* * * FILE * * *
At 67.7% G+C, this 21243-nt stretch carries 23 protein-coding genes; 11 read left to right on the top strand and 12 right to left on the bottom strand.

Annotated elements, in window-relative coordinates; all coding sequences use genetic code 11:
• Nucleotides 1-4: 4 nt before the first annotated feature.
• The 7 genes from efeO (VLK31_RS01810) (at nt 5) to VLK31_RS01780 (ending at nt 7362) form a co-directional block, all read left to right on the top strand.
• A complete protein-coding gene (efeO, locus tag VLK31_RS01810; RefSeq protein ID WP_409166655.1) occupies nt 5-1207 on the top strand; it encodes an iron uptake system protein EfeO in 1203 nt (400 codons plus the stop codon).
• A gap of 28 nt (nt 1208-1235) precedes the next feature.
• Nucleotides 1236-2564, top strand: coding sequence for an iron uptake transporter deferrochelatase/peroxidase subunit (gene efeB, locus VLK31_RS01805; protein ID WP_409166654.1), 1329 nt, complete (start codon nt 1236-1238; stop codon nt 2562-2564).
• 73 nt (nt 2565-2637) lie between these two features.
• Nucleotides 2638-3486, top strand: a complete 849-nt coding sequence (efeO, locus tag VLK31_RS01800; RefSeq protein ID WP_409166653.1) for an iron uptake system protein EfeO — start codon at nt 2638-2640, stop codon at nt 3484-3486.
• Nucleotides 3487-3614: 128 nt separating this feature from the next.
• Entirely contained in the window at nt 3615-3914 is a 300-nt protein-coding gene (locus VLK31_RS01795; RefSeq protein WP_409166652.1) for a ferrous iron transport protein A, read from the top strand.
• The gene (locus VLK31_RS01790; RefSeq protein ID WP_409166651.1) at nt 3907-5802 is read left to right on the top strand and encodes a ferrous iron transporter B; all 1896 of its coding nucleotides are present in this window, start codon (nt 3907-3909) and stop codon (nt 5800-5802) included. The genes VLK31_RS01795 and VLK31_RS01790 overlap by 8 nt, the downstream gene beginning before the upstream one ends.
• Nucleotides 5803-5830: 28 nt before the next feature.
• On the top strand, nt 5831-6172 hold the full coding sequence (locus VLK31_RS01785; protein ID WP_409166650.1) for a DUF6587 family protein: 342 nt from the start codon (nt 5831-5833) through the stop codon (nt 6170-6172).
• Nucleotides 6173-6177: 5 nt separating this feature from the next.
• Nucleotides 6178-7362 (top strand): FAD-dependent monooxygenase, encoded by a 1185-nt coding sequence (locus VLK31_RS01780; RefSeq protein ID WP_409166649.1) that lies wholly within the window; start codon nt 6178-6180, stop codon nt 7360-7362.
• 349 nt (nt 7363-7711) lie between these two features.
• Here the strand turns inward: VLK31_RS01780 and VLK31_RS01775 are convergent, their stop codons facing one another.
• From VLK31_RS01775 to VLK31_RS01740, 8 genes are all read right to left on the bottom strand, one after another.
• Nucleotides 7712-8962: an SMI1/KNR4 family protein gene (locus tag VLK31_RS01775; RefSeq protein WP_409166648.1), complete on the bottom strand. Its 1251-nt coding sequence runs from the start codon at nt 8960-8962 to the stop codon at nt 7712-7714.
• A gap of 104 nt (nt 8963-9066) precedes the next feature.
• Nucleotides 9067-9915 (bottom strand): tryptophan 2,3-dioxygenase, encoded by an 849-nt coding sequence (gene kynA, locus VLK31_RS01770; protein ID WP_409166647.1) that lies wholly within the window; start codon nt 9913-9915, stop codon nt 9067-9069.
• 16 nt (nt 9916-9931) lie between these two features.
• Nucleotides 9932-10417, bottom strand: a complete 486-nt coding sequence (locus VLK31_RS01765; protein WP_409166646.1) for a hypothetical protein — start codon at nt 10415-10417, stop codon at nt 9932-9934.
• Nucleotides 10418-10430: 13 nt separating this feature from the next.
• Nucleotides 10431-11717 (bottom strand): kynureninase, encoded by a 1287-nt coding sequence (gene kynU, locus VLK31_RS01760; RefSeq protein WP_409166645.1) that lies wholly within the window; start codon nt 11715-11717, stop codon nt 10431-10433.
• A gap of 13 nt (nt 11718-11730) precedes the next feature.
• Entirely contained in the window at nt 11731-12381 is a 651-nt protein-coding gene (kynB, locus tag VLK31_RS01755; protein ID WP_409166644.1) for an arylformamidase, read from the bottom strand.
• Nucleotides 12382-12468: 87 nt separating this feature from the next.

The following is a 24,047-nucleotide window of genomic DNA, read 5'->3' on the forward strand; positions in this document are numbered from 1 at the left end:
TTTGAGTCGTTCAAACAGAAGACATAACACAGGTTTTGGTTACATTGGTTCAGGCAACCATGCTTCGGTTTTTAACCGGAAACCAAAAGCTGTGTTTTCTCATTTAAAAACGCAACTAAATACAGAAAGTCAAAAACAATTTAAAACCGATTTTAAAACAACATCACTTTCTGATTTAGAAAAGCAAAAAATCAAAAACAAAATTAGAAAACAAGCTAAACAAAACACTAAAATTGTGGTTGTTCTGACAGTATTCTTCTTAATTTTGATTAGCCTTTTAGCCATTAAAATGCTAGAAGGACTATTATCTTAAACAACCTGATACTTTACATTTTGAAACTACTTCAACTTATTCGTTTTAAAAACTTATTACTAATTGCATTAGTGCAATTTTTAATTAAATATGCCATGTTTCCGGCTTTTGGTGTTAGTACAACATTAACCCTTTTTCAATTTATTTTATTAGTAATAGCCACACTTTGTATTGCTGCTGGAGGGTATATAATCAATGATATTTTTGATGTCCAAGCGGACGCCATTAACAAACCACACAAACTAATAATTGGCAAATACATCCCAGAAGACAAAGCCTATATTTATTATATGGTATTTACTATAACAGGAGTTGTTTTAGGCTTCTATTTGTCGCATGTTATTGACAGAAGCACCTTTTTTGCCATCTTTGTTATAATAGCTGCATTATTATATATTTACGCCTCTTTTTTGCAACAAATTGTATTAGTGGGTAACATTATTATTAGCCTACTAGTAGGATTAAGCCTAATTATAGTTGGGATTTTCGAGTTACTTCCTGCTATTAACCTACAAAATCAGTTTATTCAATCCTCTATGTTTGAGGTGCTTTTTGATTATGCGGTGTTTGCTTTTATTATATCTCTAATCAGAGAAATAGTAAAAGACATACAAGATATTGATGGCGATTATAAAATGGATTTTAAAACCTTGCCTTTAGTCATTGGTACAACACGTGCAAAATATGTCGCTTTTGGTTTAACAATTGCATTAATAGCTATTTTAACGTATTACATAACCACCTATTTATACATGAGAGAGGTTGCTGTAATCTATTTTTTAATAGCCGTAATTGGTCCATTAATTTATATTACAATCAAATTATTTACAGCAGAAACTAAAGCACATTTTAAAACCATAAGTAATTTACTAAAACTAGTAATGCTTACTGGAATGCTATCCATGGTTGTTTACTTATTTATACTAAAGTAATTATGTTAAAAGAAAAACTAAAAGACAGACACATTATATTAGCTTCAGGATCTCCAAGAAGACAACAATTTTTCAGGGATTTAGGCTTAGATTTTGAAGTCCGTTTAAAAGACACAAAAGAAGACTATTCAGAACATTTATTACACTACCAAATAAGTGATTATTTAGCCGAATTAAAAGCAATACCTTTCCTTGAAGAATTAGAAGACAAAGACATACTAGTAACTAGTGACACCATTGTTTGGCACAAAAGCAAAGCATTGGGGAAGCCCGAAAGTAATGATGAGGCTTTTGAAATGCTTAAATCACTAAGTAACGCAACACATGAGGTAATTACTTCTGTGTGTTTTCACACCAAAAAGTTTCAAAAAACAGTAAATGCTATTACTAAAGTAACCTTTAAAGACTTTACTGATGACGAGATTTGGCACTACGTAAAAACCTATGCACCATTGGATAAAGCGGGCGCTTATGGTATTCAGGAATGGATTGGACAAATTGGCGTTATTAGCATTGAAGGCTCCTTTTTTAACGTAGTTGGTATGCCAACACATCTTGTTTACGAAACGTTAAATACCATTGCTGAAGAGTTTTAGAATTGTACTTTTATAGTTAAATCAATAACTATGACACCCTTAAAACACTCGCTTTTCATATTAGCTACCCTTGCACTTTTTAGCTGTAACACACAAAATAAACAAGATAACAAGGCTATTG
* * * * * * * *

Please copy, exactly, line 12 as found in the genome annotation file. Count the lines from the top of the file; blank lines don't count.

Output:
• The gene (locus VLK31_RS01790; RefSeq protein ID WP_409166651.1) at nt 3907-5802 is read left to right on the top strand and encodes a ferrous iron transporter B; all 1896 of its coding nucleotides are present in this window, start codon (nt 3907-3909) and stop codon (nt 5800-5802) included. The genes VLK31_RS01795 and VLK31_RS01790 overlap by 8 nt, the downstream gene beginning before the upstream one ends.